7. 7. c. Lack of Corroboration Jun He contends that he was not required to present additional evidence corroboratinghis claimed practice of Falun Gong because he gave credible testimony on this point. In lightof our conclusion that substantial evidence supported the agency’s adverse credibilityfinding, this argument fails for reasons stated in our earlier decision. See Jian Jun He v.Gonzales, 179 F. App’x at 805 (holding that “BIA was permitted to draw negative inferencesfrom . . . absence of any witnesses or affidavits to corroborate He’s assertion that hecontinues to practice Falun Gong”); see also Diallo v. INS, 232 F.3d 279, 286 (2d Cir. 2000).Insofar as Jun He provided a short affidavit from his roommate attesting to Jun He’s practiceof Falun Gong, the agency acted within its discretion in according this evidence little weightbecause the affiant was not subject to cross-examination, see Xiao Ji Chen v. U.S. Dep’t ofJustice, 471 F.3d at 341, and because Jun He failed to rehabilitate other testimony that hadalready been called into question, see Biao Yang v. Gonzales, 496 F.3d 268, 273 (2d Cir.2007). In sum, the agency did not err in concluding that Jun He failed to carry his burdento establish a well founded fear of future persecution based on his current practice of FalunGong. See Shunfu Li v. Mukasey, 529 F.3d 141, 146 (2d Cir. 2008) (observing that, undersubstantial evidence standard, review court will uphold agency’s factual findings “‘unlessany reasonable adjudicator would be compelled to conclude to the contrary’” (quoting 8U.S.C. § 1252(b)(4)(B))). 7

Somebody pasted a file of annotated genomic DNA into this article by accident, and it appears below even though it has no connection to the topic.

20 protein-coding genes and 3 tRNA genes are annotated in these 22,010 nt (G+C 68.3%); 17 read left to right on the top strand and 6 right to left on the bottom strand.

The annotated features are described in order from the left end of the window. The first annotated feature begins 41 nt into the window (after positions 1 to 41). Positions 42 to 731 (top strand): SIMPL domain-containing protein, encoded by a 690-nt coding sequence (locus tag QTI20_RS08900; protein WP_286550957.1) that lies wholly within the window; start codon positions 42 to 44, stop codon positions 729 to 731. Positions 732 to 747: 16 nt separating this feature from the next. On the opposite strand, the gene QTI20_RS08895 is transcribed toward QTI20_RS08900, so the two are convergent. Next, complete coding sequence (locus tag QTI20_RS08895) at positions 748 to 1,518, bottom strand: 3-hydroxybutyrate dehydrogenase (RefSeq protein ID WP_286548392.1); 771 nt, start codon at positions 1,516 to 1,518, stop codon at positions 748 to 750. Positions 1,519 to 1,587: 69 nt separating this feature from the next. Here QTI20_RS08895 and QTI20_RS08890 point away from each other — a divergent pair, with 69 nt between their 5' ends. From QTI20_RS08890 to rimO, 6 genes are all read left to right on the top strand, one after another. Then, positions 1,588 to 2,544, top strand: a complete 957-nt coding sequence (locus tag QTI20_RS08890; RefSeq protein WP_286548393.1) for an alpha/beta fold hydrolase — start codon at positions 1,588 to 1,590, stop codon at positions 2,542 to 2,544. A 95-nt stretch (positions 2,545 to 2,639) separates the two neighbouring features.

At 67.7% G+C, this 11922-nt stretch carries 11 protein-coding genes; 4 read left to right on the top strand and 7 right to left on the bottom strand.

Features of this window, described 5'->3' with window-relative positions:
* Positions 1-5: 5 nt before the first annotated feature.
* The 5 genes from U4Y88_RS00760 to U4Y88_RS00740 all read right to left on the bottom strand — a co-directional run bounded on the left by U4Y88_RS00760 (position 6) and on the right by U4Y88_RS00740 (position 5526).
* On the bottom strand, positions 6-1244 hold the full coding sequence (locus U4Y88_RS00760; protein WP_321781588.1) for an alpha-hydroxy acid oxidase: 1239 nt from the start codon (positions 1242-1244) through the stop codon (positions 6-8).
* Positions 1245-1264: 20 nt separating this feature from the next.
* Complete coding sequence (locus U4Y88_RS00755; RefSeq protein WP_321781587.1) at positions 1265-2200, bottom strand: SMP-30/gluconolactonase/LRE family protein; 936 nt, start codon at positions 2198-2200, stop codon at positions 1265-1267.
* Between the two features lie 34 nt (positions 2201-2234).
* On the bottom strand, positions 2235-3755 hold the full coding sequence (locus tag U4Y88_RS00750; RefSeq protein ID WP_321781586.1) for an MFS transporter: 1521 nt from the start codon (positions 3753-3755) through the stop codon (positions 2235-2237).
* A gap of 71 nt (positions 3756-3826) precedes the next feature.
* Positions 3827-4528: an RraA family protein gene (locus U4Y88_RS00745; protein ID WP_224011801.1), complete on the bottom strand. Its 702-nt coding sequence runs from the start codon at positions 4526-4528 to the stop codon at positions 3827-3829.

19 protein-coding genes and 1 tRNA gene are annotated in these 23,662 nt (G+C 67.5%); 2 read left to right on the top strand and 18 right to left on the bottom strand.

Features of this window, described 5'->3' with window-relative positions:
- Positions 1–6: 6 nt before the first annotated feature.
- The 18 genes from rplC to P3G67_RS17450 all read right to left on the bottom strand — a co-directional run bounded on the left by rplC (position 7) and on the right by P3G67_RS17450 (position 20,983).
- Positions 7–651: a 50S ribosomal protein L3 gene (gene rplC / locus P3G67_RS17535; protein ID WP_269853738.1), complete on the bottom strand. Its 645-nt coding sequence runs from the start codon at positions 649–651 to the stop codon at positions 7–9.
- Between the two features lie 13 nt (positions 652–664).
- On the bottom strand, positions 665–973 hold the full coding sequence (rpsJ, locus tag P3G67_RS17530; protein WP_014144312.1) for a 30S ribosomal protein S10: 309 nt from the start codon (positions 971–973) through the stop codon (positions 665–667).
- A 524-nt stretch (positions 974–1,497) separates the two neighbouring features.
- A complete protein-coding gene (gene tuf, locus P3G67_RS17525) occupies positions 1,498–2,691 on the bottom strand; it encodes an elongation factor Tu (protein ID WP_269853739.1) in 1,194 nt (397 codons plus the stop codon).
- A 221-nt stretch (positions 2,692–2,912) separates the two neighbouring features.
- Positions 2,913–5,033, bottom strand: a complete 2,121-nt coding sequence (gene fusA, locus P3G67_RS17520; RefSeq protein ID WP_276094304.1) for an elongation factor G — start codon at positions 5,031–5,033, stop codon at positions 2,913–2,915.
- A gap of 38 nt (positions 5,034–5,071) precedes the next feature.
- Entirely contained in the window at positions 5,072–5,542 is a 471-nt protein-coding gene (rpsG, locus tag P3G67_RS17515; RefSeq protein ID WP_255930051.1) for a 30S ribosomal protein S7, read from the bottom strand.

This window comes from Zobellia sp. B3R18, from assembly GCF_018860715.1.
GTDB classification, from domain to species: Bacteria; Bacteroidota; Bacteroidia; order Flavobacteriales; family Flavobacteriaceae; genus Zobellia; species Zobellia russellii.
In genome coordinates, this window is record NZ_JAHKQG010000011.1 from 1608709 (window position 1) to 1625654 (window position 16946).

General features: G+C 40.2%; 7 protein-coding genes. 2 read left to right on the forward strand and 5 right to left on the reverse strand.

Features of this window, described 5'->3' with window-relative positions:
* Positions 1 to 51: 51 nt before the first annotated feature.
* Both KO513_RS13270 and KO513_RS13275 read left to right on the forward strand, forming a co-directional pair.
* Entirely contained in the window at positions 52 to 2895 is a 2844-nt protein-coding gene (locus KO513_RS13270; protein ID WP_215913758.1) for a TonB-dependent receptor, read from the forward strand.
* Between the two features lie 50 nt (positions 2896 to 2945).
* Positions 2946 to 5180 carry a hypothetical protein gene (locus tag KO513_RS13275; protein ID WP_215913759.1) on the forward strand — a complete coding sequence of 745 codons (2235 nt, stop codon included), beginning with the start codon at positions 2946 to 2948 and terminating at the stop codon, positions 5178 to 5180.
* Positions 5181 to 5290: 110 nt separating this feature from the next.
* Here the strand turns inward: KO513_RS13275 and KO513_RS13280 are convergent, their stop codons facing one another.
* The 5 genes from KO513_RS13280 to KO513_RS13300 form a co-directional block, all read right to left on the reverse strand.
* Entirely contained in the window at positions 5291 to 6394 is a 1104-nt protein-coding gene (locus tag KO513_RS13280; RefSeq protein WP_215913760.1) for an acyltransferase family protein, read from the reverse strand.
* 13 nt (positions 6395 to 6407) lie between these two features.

8. 8. 3. Conclusion The agency’s adverse credibility determination is dispositive of Jun He’s claims forasylum, withholding of removal, and relief under the CAT, as all three claims are based onthe same factual predicate. See Paul v. Gonzales, 444 F.3d 148, 156–57 (2d Cir. 2006). For the foregoing reasons, the petition for review is DENIED. As we have completedour review, any stay of removal that the court previously granted in this petition isVACATED, and any pending motion for a stay of removal in this petition is DENIED asmoot. FOR THE COURT: CATHERINE O’HAGAN WOLFE, Clerk of Court 8